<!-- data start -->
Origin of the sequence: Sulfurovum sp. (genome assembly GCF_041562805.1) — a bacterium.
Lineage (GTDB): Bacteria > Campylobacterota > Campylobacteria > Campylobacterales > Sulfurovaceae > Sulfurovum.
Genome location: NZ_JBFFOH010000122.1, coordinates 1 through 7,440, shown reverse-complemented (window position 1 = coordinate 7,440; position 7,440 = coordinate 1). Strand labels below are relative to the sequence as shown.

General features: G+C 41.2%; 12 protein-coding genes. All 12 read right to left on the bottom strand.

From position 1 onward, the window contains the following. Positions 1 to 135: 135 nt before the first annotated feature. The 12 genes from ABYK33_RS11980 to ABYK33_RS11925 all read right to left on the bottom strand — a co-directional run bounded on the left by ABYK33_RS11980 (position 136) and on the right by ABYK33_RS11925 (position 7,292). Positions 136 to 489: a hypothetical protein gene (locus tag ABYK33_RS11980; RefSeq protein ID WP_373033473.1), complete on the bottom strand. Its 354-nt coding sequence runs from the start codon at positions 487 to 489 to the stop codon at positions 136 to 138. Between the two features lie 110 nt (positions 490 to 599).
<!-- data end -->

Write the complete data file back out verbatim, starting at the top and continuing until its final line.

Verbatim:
Origin of the sequence: Sulfurovum sp. (genome assembly GCF_041562805.1) — a bacterium.
Lineage (GTDB): Bacteria > Campylobacterota > Campylobacteria > Campylobacterales > Sulfurovaceae > Sulfurovum.
Genome location: NZ_JBFFOH010000122.1, coordinates 1 through 7,440, shown reverse-complemented (window position 1 = coordinate 7,440; position 7,440 = coordinate 1). Strand labels below are relative to the sequence as shown.

General features: G+C 41.2%; 12 protein-coding genes. All 12 read right to left on the bottom strand.

From position 1 onward, the window contains the following. Positions 1 to 135: 135 nt before the first annotated feature. The 12 genes from ABYK33_RS11980 to ABYK33_RS11925 all read right to left on the bottom strand — a co-directional run bounded on the left by ABYK33_RS11980 (position 136) and on the right by ABYK33_RS11925 (position 7,292). Positions 136 to 489: a hypothetical protein gene (locus tag ABYK33_RS11980; RefSeq protein ID WP_373033473.1), complete on the bottom strand. Its 354-nt coding sequence runs from the start codon at positions 487 to 489 to the stop codon at positions 136 to 138. Between the two features lie 110 nt (positions 490 to 599).